August and September are the months that Cyclamen hederifolium puts up its deceptively delicate pink flowers on leafless stalks, often in the most improbable places. The flowers, with their characteristic reflexed petals, appear well ahead of the leaves and need help with pollination generally from insects.
Cyclamen coum does the same thing, but a few months later. In both cases, the flower colour can vary widely covering a range from white through to dark pink, and shades of purple. Whatever the colour, once the act has been consummated, the flowers fade after pollination and each rapidly forms a seed pod.
What follows is seriously clever - the stalks corkscrew around the seed pod. Over time, this swells and when the pods are ready to split their stalks relax allowing the seeds to drop a little way from the mother plant. And it goes on. Cunningly the seeds are covered in a sweet sticky substance that attracts insects and birds. deliberately or accidentally, these carry the seeds elsewhere ensuring the spread of the plant to pastures new
All very cunning and exotic, maybe, but cyclamen are easy to grow and when they are happy, they spread and flower and spread and ...
The leaves follow the flowers and so emerge either as deciduous trees are dropping their own foliage or when they are completely bare. That means light levels are relatively good at the right time of year in the shady places such as woodlands where cyclamen like to grow. Nature is never stupid.
Talking of leaves - C. hederifolium" has the edge with delicate and uniquely intricate surface markings that ensure that every plant is unique. A goodly planting of Cyclamen hederifolium in winter, even after the flowers have gone, is still a joy to behold.
Come summer the corms (not bulbs) sleep happily in the dry soil around tree roots waiting for the rains of autumn. This is why cyclamen are one of the very few plants that grow happily under beech trees.
On the plant, individual flowers last for a couple of weeks. Because nature leaves nothing to chance, even small cyclamen produce several flowers over a period of a few weeks. At the other end of the scale, as an example, I have a corm which was planted by my father probably 15 years before his death which was in 1979. So it is almost certainly over 50 years old. I have taken it with me wherever I have lived since. It is well over 30 cm across and when it flowers carries far too many blossoms to even think about counting. Easily hundreds and probably touching four figures. In its lifetime (which is far from over) it must have successfully fathered/mothered thousands of children.
Cyclamen will grow almost anywhere where there is winter light and moist but well-drained soil in their growing season. Because of their bias to winter growth, they cohabit happily with a huge range of plants. Planted under roses, especially in the company of snowdrops and other spring flowering bulbs it is possible to have a show almost 12 months of the year. Or if you have ivy covering a bank or a difficult area in woodland, then plant cyclamen into the ivy. They go well with hellebores, are a delight around the base of shady deciduous trees and do surprisingly well at the base of hedges.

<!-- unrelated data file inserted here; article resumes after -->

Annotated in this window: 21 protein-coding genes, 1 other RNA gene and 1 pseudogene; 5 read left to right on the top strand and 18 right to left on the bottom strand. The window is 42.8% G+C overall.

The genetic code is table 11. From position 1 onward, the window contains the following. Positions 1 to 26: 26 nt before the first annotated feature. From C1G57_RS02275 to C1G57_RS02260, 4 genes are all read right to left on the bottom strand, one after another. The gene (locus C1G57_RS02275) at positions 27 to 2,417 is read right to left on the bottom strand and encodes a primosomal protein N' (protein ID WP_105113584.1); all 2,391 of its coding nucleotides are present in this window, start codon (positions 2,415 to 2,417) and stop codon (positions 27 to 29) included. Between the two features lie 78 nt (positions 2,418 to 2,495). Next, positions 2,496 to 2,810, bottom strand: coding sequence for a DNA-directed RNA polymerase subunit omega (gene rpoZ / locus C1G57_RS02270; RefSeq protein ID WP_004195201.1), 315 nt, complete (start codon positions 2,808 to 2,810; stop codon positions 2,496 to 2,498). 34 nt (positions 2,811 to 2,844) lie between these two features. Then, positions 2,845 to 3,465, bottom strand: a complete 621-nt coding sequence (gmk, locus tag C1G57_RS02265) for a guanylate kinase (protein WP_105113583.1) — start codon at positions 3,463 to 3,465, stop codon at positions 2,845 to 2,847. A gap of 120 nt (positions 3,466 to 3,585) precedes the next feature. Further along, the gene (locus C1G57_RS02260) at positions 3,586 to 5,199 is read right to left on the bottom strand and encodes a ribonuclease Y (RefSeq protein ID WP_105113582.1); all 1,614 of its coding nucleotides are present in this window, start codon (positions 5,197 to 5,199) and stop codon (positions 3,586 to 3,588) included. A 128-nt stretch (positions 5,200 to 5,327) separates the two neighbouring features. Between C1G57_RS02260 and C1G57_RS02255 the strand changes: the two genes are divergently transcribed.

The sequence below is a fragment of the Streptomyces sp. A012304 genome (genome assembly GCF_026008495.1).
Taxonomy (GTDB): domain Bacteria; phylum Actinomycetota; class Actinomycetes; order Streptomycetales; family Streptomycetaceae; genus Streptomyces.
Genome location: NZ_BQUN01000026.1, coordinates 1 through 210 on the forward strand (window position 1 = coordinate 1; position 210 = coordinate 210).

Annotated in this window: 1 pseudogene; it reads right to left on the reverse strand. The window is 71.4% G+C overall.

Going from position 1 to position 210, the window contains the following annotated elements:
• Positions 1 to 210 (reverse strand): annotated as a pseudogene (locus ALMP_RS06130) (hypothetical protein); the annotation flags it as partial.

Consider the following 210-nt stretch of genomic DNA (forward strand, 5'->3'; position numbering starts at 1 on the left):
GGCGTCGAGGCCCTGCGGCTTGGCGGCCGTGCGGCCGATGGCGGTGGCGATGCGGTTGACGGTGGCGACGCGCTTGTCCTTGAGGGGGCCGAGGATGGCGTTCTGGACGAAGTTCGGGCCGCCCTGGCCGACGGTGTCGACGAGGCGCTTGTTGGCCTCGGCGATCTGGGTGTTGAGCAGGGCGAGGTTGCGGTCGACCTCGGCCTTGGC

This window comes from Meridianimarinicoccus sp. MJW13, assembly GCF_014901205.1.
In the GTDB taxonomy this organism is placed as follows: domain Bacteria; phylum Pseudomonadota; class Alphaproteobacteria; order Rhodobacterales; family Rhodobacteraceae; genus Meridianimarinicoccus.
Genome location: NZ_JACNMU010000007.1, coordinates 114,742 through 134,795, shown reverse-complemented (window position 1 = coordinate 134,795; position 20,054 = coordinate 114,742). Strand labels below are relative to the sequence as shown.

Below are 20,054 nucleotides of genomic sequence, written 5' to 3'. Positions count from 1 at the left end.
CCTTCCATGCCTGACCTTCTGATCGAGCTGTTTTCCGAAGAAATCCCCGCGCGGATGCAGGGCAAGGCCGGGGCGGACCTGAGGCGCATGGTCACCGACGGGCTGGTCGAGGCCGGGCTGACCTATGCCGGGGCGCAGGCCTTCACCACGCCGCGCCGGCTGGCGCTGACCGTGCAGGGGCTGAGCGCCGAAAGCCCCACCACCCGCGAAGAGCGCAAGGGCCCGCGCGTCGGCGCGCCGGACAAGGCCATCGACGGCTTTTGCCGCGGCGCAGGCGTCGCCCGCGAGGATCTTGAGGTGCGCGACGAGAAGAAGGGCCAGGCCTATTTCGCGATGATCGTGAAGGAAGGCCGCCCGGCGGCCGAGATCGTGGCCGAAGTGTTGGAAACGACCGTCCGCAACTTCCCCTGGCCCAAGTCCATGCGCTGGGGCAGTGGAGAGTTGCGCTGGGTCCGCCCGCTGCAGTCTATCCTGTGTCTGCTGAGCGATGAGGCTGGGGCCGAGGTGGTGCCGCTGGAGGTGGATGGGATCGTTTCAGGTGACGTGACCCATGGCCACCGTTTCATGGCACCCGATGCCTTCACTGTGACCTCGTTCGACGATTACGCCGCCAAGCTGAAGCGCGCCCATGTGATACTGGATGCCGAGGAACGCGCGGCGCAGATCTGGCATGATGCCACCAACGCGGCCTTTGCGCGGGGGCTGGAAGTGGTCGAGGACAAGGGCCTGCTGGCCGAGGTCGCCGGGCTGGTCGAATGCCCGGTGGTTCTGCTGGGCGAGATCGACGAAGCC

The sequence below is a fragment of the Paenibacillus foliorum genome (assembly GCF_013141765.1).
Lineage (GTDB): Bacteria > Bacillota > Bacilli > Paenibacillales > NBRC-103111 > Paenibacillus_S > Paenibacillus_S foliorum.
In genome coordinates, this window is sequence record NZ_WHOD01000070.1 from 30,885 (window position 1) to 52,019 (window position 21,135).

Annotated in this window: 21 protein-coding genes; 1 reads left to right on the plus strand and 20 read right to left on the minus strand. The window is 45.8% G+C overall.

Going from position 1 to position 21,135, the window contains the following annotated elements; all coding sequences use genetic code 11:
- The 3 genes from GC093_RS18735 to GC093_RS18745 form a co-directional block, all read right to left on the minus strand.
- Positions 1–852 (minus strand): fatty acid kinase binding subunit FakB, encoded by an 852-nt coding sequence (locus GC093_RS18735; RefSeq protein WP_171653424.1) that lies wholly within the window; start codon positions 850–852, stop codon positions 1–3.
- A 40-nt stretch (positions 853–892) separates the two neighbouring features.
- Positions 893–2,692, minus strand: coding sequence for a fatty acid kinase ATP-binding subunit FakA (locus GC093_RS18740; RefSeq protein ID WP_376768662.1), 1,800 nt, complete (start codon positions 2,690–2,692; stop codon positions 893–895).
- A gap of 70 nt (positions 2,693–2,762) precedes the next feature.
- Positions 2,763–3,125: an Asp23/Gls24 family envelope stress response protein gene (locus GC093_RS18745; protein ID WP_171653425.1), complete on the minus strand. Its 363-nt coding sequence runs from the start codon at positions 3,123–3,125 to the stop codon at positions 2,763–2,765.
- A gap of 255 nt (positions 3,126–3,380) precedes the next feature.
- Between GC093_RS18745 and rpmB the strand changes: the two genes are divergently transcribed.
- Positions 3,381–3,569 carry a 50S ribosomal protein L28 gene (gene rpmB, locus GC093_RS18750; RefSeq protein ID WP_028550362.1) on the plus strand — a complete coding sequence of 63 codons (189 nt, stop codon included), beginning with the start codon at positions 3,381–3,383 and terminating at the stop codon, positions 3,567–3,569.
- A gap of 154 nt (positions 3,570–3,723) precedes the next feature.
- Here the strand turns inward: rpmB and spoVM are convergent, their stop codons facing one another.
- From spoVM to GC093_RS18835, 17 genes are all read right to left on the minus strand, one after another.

Cyclamen are happy planted as dry corms or in growth, but this should happen in autumn. September is an excellent month for the job.
Preparation is really important. Dig the planting area over remove weeds and other rubbish and improve the soil while making sure that you absolutely, positively do NOT overfeed. Horse manure is far too rich. Much better to use decent garden compost, or, best of all, leaf mould (beech is the king of leaf moulds).
Never bury the corms deep. Shallow is good, so aim for the tops of the corms to end up at or just under soil level. If you are not sure which the top is, then plant the corm on its side - it will be fine like that and over time will "self-right".
Make sure the planting site is well drained - cyclamen die in consistently wet ground.
Grey squirrels can be a problem as they regard the corms as a tasty snack in harder winters. There are several ways to reduce the treat such as pepper dust (not great if you have a dog) but we prefer to plant the corms beneath a piece of wire mesh such as chicken wire. Put the mesh on top of the corms and cover with about 2cms of soil. As other plants take root (ivy for example) the mesh becomes immovable for your average "grey".
Much has been written on the subject, most of it wasted words. The best thing is to let them get on with it. If they are happy, the babies will come and these can be moved between September and November when they are 1-2 years old. Just don't move all of them as cyclamen look best in drifts.
Try to keep the area weed free and never remove the foliage until it has withered completely. When that has happened, you will be well rewarded if you give your cyclamen a mulch of well-rotted leaf mould. Leaf mould is relatively low in nutrients but high in organic content and is one of the best soil improvers, opening it up and improving water retention and drainage. Just what they like.